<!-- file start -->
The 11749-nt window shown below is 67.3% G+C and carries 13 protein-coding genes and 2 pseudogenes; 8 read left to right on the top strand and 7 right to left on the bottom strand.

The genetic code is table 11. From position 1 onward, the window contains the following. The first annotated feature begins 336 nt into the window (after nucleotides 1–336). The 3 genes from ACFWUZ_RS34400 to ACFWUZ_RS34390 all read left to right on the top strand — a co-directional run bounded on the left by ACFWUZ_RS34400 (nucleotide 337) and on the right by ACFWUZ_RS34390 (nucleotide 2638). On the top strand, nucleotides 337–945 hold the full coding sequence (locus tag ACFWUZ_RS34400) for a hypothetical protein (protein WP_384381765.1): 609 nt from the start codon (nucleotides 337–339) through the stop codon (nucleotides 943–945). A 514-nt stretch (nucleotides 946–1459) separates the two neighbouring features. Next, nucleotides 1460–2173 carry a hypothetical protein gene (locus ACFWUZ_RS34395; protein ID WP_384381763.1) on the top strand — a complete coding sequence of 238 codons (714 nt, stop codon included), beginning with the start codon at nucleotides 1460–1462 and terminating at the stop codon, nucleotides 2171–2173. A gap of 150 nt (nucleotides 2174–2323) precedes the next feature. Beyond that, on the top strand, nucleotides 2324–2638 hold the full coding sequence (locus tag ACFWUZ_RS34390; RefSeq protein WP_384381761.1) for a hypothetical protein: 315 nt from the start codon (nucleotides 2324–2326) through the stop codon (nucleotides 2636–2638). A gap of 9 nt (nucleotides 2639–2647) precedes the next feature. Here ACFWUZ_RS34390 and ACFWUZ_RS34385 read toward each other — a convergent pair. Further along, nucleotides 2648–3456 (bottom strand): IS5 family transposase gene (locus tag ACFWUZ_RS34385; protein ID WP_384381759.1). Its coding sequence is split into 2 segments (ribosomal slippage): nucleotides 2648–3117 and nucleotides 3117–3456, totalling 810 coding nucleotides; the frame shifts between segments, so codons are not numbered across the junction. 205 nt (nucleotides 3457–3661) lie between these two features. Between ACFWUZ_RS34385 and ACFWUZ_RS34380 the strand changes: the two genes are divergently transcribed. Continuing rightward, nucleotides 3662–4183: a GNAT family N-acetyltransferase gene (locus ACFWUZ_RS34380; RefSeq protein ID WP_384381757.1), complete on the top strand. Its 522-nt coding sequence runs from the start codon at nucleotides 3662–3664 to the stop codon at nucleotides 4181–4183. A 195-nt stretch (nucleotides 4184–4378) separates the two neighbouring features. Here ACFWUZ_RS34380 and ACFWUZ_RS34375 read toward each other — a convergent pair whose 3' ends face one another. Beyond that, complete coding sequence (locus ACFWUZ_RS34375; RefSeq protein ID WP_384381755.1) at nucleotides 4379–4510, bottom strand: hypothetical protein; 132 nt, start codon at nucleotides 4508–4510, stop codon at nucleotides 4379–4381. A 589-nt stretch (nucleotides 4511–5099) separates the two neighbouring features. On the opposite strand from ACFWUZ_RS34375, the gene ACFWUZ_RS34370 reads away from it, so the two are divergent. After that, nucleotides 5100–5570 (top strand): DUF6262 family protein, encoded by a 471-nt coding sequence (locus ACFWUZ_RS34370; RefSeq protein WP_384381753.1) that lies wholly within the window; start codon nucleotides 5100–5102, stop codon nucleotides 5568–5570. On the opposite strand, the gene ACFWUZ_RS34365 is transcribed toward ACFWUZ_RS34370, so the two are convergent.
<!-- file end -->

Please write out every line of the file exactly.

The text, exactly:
The 11749-nt window shown below is 67.3% G+C and carries 13 protein-coding genes and 2 pseudogenes; 8 read left to right on the top strand and 7 right to left on the bottom strand.

The genetic code is table 11. From position 1 onward, the window contains the following. The first annotated feature begins 336 nt into the window (after nucleotides 1–336). The 3 genes from ACFWUZ_RS34400 to ACFWUZ_RS34390 all read left to right on the top strand — a co-directional run bounded on the left by ACFWUZ_RS34400 (nucleotide 337) and on the right by ACFWUZ_RS34390 (nucleotide 2638). On the top strand, nucleotides 337–945 hold the full coding sequence (locus tag ACFWUZ_RS34400) for a hypothetical protein (protein WP_384381765.1): 609 nt from the start codon (nucleotides 337–339) through the stop codon (nucleotides 943–945). A 514-nt stretch (nucleotides 946–1459) separates the two neighbouring features. Next, nucleotides 1460–2173 carry a hypothetical protein gene (locus ACFWUZ_RS34395; protein ID WP_384381763.1) on the top strand — a complete coding sequence of 238 codons (714 nt, stop codon included), beginning with the start codon at nucleotides 1460–1462 and terminating at the stop codon, nucleotides 2171–2173. A gap of 150 nt (nucleotides 2174–2323) precedes the next feature. Beyond that, on the top strand, nucleotides 2324–2638 hold the full coding sequence (locus tag ACFWUZ_RS34390; RefSeq protein WP_384381761.1) for a hypothetical protein: 315 nt from the start codon (nucleotides 2324–2326) through the stop codon (nucleotides 2636–2638). A gap of 9 nt (nucleotides 2639–2647) precedes the next feature. Here ACFWUZ_RS34390 and ACFWUZ_RS34385 read toward each other — a convergent pair. Further along, nucleotides 2648–3456 (bottom strand): IS5 family transposase gene (locus tag ACFWUZ_RS34385; protein ID WP_384381759.1). Its coding sequence is split into 2 segments (ribosomal slippage): nucleotides 2648–3117 and nucleotides 3117–3456, totalling 810 coding nucleotides; the frame shifts between segments, so codons are not numbered across the junction. 205 nt (nucleotides 3457–3661) lie between these two features. Between ACFWUZ_RS34385 and ACFWUZ_RS34380 the strand changes: the two genes are divergently transcribed. Continuing rightward, nucleotides 3662–4183: a GNAT family N-acetyltransferase gene (locus ACFWUZ_RS34380; RefSeq protein ID WP_384381757.1), complete on the top strand. Its 522-nt coding sequence runs from the start codon at nucleotides 3662–3664 to the stop codon at nucleotides 4181–4183. A 195-nt stretch (nucleotides 4184–4378) separates the two neighbouring features. Here ACFWUZ_RS34380 and ACFWUZ_RS34375 read toward each other — a convergent pair whose 3' ends face one another. Beyond that, complete coding sequence (locus ACFWUZ_RS34375; RefSeq protein ID WP_384381755.1) at nucleotides 4379–4510, bottom strand: hypothetical protein; 132 nt, start codon at nucleotides 4508–4510, stop codon at nucleotides 4379–4381. A 589-nt stretch (nucleotides 4511–5099) separates the two neighbouring features. On the opposite strand from ACFWUZ_RS34375, the gene ACFWUZ_RS34370 reads away from it, so the two are divergent. After that, nucleotides 5100–5570 (top strand): DUF6262 family protein, encoded by a 471-nt coding sequence (locus ACFWUZ_RS34370; RefSeq protein WP_384381753.1) that lies wholly within the window; start codon nucleotides 5100–5102, stop codon nucleotides 5568–5570. On the opposite strand, the gene ACFWUZ_RS34365 is transcribed toward ACFWUZ_RS34370, so the two are convergent.